Are you paid to do the work you are doing?
Q: Who pays you to find these cases of image duplication? Are you paid by Big Pharma/ Big Publishing / Big University?
A: I occasionally will do some consulting work for scientific publishers or universities. In all cases so far, these “jobs’ involved looking at small sets of papers from a particular group of authors where the journal or institution needed a second opinion. I will not take on consulting requests on papers that I have reported on myself (e.g., on PubPeer), since that would not count as a second opinion.
Since I am not employed, I also ask for an honorarium for my time to give lectures at universities or other institutions.
But most of the time I work off of tips I receive from other scientists, or on following leads based on my previous work. All of the papers I talk about on Twitter, on this blog, ScienceIntegrityDigest.com, or on PubPeer are papers I have worked on on a voluntary basis – unpaid.
You can find more on my financial disclosures and conflict of interest here.
You are not an expert. You are not a scientist.
Q: I really don’t see these duplications. I do not believe you can find these cases of image duplications. All gels / western blots look similar, so how many false positives do you call? Did you write any scientific papers about science misconduct? Since you do not work at a university, you are not a scientist.
A: Well, after scanning 20,000 papers for our 2016 study, and another 80,000 or so after that, I can tell you that most images indeed are unique. But I also developed a good feeling for which ones are not. Together with other authors, I wrote three scientific papers about this work. Here they are:
- In our 2016 mBio study, my co-authors Ferric Fang and Arturo Casadevall and I describe a dataset of 20,000 biomedical papers with photographic images. I scanned all of these and found about 800 of them (4%) to contain inappropriately duplicated images. The paper describes the types of duplications (simple, shifted, and manipulated) and some stats related to journal impact factor and country of affiliations. We hypothesized that about half of the problems identified by us might be caused by an intention-to-mislead.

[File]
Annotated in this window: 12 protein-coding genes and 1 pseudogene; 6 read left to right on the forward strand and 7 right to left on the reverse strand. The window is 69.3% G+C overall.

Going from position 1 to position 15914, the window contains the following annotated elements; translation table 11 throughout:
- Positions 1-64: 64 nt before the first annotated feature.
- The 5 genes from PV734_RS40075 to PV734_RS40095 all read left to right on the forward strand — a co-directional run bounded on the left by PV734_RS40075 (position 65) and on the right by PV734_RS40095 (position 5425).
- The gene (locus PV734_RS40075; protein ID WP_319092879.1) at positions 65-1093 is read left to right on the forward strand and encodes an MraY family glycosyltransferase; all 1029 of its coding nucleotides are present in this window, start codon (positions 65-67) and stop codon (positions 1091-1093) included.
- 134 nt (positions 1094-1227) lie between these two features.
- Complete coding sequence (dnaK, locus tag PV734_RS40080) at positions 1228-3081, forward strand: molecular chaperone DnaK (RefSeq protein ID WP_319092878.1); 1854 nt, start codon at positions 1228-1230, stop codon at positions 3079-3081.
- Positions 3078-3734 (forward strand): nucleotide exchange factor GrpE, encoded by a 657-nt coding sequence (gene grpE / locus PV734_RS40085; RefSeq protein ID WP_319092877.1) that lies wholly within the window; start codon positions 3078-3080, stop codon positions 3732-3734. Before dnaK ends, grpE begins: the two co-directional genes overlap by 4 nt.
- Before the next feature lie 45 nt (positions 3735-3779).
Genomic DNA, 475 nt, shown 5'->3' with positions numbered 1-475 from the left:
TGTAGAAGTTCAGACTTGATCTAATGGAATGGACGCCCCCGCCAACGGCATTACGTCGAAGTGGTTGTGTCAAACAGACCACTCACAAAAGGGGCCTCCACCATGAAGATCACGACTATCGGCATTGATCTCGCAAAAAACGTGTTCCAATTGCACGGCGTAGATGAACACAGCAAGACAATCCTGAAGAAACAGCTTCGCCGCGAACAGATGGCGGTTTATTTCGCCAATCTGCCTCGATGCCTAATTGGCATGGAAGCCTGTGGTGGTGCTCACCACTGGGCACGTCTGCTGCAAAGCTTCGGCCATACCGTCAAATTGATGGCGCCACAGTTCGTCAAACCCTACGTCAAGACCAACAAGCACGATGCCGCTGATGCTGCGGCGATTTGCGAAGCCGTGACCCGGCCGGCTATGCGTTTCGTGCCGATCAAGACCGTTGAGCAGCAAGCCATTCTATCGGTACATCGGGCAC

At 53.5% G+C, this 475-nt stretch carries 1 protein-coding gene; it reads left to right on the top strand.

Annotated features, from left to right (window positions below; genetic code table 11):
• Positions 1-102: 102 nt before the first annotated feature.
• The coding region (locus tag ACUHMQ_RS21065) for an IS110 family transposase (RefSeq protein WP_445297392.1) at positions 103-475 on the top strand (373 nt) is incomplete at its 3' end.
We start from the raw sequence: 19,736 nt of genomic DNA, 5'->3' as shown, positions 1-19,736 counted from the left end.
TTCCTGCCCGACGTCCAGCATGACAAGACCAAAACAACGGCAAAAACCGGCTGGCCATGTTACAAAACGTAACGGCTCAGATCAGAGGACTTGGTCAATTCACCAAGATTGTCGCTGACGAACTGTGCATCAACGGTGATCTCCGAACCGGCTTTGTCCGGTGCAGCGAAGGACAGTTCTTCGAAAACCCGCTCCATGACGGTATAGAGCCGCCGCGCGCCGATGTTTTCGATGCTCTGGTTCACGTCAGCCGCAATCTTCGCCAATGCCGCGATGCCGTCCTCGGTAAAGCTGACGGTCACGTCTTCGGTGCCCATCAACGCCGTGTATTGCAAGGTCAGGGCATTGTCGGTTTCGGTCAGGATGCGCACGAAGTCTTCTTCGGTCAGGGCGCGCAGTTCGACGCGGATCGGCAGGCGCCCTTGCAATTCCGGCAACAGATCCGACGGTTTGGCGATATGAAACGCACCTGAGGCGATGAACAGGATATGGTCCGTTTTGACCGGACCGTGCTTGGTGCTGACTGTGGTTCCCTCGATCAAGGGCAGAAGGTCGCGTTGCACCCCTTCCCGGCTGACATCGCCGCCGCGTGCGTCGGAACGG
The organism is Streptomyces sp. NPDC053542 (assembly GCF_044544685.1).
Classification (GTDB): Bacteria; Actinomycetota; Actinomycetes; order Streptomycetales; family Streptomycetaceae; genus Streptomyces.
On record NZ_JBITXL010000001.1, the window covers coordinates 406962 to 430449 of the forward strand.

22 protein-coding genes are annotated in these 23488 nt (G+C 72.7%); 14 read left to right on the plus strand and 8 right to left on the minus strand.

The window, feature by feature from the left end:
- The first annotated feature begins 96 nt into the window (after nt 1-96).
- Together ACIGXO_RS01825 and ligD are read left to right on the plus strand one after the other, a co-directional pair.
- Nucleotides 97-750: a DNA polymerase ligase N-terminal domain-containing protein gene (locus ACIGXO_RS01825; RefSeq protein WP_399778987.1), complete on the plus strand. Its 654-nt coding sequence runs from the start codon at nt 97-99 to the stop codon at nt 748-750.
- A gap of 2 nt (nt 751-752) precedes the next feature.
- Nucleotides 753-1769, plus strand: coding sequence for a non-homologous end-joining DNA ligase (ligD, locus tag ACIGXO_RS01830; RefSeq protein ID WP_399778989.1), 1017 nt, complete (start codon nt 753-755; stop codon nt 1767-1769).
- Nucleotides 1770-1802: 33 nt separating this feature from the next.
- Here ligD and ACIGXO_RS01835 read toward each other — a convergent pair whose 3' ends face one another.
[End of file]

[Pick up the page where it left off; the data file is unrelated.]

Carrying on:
- In a 2019 follow-up paper, we looked at the risk factors associated with these three types of duplications, and found that academic culture and monetary incentives were among the factors that played a big role.
- We also focused on one particular journal, Molecular and Cellular Biology, and looked at a set of 960 papers published in MCB. This study was published in 2018. About 6% of these contained duplicated images, and we followed those papers to see what the reasons were behind that. About 10% of these were retracted.
I have a PhD in Microbiology and worked 15 years as a postdoc / staff scientist at Stanford University’s School of Medicine, and 2 more years in Industry. I am currently a science consultant, but still very much a scientist.
“She has never authored a first author paper containing a single western blot” – https://archive.md/35E3H
Wrong. I know it is an older paper, but here it is: Bik et al., “Genetic organization and functional analysis of the otn DNA essential for cell-wall polysaccharide synthesis in Vibrio cholerae O139“, Molecular Microbiology (1996).
“She has worked as a research associate (aka the lowest level)”
Yes, I worked 15 years at Stanford, and most of those years as a Research Associate. Although some universities or companies use this term for technicians or research assistants, at Stanford University, that was an academic staff research position, usually for people holding a PhD. In Summer 2016, the designation of Research Associate was changed to Research Scientist, Research Engineer, and Research Scholar.